LONGMEADOW, MA – When Longmeadow native Jill Cohen crosses the finish line of the Boston Marathon on Monday, April 15 it’ll not only be a huge accomplishment, but a moment filled with emotion. That’s because Cohen, 53, will be running her first Boston Marathon in honor of her late brother Jon, who passed away from cancer nine years ago.
Cohen, who now resides in Boston, said her brother was diagnosed with ocular melanoma in 1999 when he was just 31 years old. He enjoyed a successful career as a lawyer and was described by his sister as “insanely smart with a dry wit” and someone who “fiercely loved his family and friends.” The father of three children (Charlie, Mia, Nathaniel) and husband to his wife Suzanne, Jon’s cancer spread to his spine, liver, and lungs in August 2009. While he underwent both traditional and experimental treatments to battle the cancer, he ultimately passed away in April 2010.
Cohen noted that OM is rare, especially in someone so young as Jon, but it’s the most common cancer of the eye. She said Jon was initially diagnosed and treated at Massachusetts Eye and Ear in Boston, and his treatment included enucleation of his eye and one year of self-administered shots of interferon.
“These final days of his life were full of fear, sadness, hope, anger, frustration and love, along with an attempt to try to understand how so many families could be enduring a similar experience with their loved ones also being diagnosed with cancer,” Cohen wrote on her fundraising page. “I’m running to raise money that will go towards helping to treat and cure others with a similar diagnosis to Jon’s.”
Cohen told the Longmeadow News that it’s important for her to not only honor her brother but to increase awareness about OM and to raise money for research.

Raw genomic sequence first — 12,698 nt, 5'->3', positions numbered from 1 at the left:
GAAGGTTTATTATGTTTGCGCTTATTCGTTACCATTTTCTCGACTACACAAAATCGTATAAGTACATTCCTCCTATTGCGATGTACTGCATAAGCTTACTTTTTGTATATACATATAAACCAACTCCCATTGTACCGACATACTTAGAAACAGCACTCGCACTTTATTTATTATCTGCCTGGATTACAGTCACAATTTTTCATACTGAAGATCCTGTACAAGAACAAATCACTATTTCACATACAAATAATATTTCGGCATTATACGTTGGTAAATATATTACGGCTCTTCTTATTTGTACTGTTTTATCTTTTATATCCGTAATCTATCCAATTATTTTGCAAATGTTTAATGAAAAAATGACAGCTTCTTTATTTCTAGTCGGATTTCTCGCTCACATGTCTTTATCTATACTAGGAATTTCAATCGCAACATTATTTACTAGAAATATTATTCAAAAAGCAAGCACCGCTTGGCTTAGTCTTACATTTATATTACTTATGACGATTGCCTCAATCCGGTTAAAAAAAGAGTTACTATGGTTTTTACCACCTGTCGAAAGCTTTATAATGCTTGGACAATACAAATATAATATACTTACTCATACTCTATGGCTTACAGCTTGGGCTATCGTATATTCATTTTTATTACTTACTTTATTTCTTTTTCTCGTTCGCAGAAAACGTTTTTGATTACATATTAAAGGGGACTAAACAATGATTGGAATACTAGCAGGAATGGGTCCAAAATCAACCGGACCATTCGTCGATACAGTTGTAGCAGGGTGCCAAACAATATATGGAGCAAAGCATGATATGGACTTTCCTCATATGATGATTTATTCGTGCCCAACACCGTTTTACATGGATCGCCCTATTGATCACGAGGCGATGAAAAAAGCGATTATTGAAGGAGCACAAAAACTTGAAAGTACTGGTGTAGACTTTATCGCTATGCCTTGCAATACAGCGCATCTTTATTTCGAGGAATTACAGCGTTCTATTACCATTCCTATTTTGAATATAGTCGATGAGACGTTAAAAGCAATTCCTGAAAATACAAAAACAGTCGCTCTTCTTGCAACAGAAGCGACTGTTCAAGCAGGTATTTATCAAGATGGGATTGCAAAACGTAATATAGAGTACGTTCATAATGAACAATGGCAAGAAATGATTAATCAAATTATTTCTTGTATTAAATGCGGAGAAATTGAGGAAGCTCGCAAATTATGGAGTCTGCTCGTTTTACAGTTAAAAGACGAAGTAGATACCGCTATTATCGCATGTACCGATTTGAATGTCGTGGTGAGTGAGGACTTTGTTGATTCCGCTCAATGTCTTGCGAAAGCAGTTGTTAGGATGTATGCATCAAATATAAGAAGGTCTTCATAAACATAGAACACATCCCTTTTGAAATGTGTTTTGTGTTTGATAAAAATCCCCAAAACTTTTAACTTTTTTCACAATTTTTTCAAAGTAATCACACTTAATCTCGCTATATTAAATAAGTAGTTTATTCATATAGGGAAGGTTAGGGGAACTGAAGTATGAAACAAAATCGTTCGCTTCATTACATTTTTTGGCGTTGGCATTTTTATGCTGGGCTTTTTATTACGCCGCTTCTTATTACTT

“When I was given this opportunity, it seemed to happen for a reason and I wanted to do it, though it’s definitely outside of my comfort zone,” Cohen said. “It’s hard to feel like I’m doing enough to prevent other families from going through what mine had to and what Jon had to endure, so I was attracted by this commitment to raise money, while creating visibility of ocular melanoma.”
While this is her first Boston Marathon, Cohen said training has been going pretty well despite the fact that she didn’t become aware of the opportunity to join Team Mass Eye and Ear until mid January, thus cutting her time to train way down.
“My biggest challenge has been time,” Cohen said. “I was a casual runner before my training started, so I’ve been trying to fit my training into a three-month period which isn’t ideal and doesn’t give me a lot of leeway. I haven’t had any serious injuries, but a little pain here and there, and I did have a little bug which set me back for a few days. Mass Eye and Ear has amazing resources, including coaches and team trainings and meetings. Both the coaches and people I’ve talked to who’ve run the Boston Marathon before say that it’s a very emotional experience, especially with the thousands of spectators cheering the runners. I anticipate that it will be the most challenging physical experience I have ever endured, and I know that it will be extremely emotional. I’m nervous and hopeful.”
As a member of the Mass Eye and Ear team, Cohen is committed to raising $8,000 through her fundraising page, www.crowdrise.com/o/en/campaign/teameyeandear/jillcohen6, and as of publication time she was up to just over $5,000.
“I will continue to push until I reach my goal,” Cohen said. “As far as a time I’d like to achieve, I’m going to do the best I can. Frankly, if I can finish in under 5 hours, I’ll be thrilled, but I’m going into it just wanting to do the best I can and without hurting myself.
“Training for a marathon is a big commitment requiring a lot of time and focus, and it’s a challenge physically,” Cohen added. “I couldn’t be doing this without the support of my family and friends.”
One of those friends is Kathleen Keady, who tipped off the Longmeadow News about Cohen running in the marathon.
In an email Keady said “it’s amazing to witness (Cohen’s) determination and drive to complete the race” and then went on to describe her friend as “an incredible woman.”
Cohen said when she crosses the finish line on April 15 she will think about her brother and wish he was still around.
“It still just doesn’t feel right that he had to endure his illness,” Cohen said. “If he knew that I was running the Marathon I think he’d be shocked, but to know that I’m running in his honor would make him so proud and would really touch him. We were very close. It’s kind of the least I can do.”
– By Jeff Hanouille/Longmeadow News